Iran Review | Seyed Hossein Mousavian: The US administration’s Iran policy has resulted in a dismal outcome for both the US and Iran – and indeed the whole world.
On 19 June, based on allegations from Iran’s archenemy Israel, the International Atomic Energy Agency (IAEA) adopted a non-obligatory resolution initiated by three European countries (Germany, France and Britain) calling for Iran to give inspectors access to two sites where the country is thought to have had nuclear activities two decades ago.
“Those who have made it a policy objective of destroying the JCPOA are now trying to … advance the same agenda,” Iranian Foreign Minister Mohammad Javad Zarif said, noting that the IAEA’s processes were being abused to undermine the nuclear deal, known as the Joint Comprehensive Plan of Action.
In May 2018, US President Donald Trump withdrew from the nuclear deal in an effort to dismantle the legacy of his predecessor, Barack Obama, and to bring regime change to Iran through a “maximum pressure” policy. The escalatory spiral in US-Iran relations intensified after the US sanctioned Iran’s supreme leader and foreign minister, and assassinated General Qassem Soleimani in a drone strike.
The chronology of US policies against Iran in recent months suggests that Trump is looking to drive the final nail into the coffin of the nuclear deal, ensuring he leaves no chance for the next US administration to revive it or engage in any form of rapprochement with Iran.
Last month, Secretary of State Mike Pompeo announced that the US was terminating the remaining sanctions waivers enshrined in the nuclear deal. With that move, Iran now has every legitimate reason to enrich uranium to a level of 20 percent purity, instead of limiting it to under five percent.
It also gives Iran legitimacy to redesign its heavy water facilities at the Arak reactor. Kelsey Davenport, the director of nonproliferation policy at the Arms Control Association, has said that “ending waivers that allow Tehran to import fuel for the reactor hands Iran a justification to resume enriching uranium to 20 percent, a level that is below weapons-grade but poses a more significant proliferation risk than Iran’s current enrichment”.
Earlier this month, the Washington Free Beacon revealed that Congressional Republicans would unveil the largest package of Iran sanctions in history, with more than 140 new initiatives. Under the plan, the US government would be barred from lifting sanctions without first obtaining consent from the House and Senate.
The US has also presented a draft resolution to the Security Council to extend a UN arms embargo on Tehran. The real US strategy is to “snap back” all UN sanctions on Iran, with full knowledge that Russia and China would not agree to renew the arms embargo, which is a clear violation of the nuclear deal and UN Resolution 2231.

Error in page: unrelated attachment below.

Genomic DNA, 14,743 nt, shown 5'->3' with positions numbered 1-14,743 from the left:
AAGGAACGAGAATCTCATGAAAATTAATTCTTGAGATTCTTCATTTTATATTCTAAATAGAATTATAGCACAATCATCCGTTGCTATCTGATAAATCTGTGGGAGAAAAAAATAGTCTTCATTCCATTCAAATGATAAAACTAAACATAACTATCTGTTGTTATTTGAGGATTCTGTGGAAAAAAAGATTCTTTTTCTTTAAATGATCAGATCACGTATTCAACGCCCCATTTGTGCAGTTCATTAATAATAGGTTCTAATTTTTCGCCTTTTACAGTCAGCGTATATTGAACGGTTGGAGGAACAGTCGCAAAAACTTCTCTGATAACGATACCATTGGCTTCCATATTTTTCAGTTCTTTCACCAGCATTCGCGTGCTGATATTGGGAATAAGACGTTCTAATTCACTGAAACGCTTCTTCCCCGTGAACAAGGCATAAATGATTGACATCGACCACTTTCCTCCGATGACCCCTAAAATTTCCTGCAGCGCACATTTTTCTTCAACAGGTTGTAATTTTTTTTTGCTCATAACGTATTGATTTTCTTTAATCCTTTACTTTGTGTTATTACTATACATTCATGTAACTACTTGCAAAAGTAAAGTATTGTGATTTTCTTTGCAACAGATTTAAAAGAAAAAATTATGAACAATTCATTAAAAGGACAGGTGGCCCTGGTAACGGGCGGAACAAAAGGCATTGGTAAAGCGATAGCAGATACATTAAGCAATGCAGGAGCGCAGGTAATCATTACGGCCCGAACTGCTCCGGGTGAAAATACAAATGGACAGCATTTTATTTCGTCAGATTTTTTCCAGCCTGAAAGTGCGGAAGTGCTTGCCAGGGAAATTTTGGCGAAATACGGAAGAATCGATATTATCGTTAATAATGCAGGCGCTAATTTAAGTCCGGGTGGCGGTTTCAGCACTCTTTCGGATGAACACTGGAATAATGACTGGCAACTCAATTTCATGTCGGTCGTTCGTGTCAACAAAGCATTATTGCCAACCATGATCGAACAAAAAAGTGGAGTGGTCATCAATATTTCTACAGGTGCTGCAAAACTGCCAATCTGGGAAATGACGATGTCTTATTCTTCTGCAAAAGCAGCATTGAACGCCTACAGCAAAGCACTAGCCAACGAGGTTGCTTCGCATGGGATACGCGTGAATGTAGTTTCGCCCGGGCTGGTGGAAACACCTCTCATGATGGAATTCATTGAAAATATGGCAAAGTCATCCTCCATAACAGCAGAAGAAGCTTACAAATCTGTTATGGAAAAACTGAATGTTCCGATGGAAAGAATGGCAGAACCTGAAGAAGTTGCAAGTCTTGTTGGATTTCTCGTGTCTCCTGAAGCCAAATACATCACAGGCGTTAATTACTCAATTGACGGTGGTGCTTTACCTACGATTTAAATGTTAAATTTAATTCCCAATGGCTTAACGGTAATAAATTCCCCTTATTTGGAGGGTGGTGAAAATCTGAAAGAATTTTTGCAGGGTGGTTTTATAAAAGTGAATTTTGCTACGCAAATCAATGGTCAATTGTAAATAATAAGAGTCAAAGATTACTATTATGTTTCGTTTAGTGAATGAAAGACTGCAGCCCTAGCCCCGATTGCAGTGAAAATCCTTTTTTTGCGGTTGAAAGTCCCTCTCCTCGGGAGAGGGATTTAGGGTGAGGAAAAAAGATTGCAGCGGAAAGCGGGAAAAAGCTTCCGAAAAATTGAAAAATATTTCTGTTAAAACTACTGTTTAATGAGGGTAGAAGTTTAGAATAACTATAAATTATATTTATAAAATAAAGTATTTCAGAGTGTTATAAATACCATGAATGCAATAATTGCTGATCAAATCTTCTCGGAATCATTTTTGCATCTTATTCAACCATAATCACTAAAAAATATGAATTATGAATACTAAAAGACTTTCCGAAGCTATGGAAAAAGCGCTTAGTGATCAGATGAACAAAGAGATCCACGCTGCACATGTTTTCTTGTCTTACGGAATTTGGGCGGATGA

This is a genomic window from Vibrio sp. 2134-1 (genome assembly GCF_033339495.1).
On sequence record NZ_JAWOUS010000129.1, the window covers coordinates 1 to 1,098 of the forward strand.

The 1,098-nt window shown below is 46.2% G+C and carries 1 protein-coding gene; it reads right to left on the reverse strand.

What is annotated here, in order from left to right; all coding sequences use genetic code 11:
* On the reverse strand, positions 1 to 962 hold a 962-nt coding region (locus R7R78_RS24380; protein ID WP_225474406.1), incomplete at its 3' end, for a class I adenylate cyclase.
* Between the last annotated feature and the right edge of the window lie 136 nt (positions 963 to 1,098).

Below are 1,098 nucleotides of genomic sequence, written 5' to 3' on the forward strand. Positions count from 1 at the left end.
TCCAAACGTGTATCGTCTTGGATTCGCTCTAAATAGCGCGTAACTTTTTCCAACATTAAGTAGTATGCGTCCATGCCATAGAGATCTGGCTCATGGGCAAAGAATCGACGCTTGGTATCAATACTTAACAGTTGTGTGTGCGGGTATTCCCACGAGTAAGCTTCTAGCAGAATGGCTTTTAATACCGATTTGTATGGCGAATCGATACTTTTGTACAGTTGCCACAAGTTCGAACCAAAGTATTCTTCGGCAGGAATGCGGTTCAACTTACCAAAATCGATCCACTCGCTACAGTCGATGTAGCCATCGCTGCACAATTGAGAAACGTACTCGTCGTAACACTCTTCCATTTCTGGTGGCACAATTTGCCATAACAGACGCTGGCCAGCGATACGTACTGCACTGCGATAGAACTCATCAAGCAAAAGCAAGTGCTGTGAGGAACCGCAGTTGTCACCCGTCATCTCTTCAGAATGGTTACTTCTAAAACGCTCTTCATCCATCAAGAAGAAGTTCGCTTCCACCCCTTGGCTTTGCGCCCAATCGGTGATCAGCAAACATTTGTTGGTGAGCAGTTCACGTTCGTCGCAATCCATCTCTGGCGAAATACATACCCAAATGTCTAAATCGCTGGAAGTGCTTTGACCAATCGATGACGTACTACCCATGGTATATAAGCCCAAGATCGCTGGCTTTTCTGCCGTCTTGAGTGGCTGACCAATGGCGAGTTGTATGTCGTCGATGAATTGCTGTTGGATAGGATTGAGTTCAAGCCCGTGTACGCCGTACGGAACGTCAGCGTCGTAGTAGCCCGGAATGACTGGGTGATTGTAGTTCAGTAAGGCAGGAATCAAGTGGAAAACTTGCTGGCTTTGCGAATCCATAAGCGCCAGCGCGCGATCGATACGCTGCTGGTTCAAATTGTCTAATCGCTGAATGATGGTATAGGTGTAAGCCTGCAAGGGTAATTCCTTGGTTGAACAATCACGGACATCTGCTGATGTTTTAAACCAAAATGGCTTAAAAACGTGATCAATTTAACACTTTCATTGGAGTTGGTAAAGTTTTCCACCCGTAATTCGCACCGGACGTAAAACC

The Trump administration has imposed comprehensive sanctions against Iran, crippling its economy. Iran’s main source of foreign revenue, namely its oil exports, have plummeted from 2.5 million barrels a day to almost zero in the last couple of years, and its currency has hit record lows. Yet, Trump has achieved none of his political agenda.
Iranian President Hassan Rouhani has already informed the other parties to the nuclear deal that Iran may leave the Nuclear Non-Proliferation Treaty (NPT) if the nuclear file is referred to the UN Security Council.
Based on a report published this month by the Stockholm International Peace Research Institute, the nine nuclear-armed states – the US, Russia, the UK, France, China, India, Pakistan, Israel and North Korea – together possess an estimated 13,400 nuclear weapons, around 3,720 of which are currently deployed with operational forces and nearly 1,800 “in a state of high operational alert”.
The irony about nonproliferation and the role of the IAEA is that while Iran possesses zero nuclear bombs, and its nuclear programme is the most inspected in the world, the Iranian nuclear file has remained a priority of the IAEA and the US for the past two decades.
In 2019, Iran reportedly received 21 percent of all visits to nuclear sites around the world by IAEA inspectors, and more than 90 percent of the visits by inspectors to the 62 countries that have signed the Safeguards Agreement with the agency and its Additional Protocol.
As Obama has stated, the JCPOA contains the most intrusive inspection and verification system ever negotiated to monitor a nuclear programme. By destroying the deal, the Trump administration effectively dismantled the most comprehensive mechanism of inspection in the history of the NPT.
Conversely, by honouring the commitments under the deal, the next US president – which could be Trump, if re-elected – could ensure that Iran’s nuclear activities remain peaceful. It could also apply the accord as a workable model across the Middle East, where fears of nuclear weaponisation are real and present. The JCPOA was a significant credit for the NPT, and if fully enforced, could ensure a Middle East free of nuclear weapons.
Recent developments suggest the White House and Israel are trying to confront Iran before the US presidential election in November, a path destined to escalate instability across the Middle East.
Trump’s withdrawal from the nuclear deal was illegal and immoral. Forcing the return of UN sanctions on Iran against the will of the rest of the council would tarnish the body’s credibility, undermine multilateralism and sabotage the role of the UN.
The “maximum pressure” strategy employed by the US has created a lose-lose outcome for both the US and Iran, along with the entire Middle East region and the international community. This vicious cycle needs to end, and it is high time the Trump administration recognises the folly of pursuing it.